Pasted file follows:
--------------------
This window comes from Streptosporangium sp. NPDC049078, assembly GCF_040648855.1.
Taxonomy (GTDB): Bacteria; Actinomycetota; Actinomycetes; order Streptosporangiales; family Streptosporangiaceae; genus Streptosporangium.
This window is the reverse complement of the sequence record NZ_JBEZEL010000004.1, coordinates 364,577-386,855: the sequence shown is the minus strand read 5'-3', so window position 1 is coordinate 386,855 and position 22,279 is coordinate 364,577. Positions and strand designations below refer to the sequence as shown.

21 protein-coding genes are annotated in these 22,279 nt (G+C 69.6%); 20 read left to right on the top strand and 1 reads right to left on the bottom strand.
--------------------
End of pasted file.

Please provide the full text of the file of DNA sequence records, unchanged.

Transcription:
This window comes from Streptosporangium sp. NPDC049078, assembly GCF_040648855.1.
Taxonomy (GTDB): Bacteria; Actinomycetota; Actinomycetes; order Streptosporangiales; family Streptosporangiaceae; genus Streptosporangium.
This window is the reverse complement of the sequence record NZ_JBEZEL010000004.1, coordinates 364,577-386,855: the sequence shown is the minus strand read 5'-3', so window position 1 is coordinate 386,855 and position 22,279 is coordinate 364,577. Positions and strand designations below refer to the sequence as shown.

21 protein-coding genes are annotated in these 22,279 nt (G+C 69.6%); 20 read left to right on the top strand and 1 reads right to left on the bottom strand.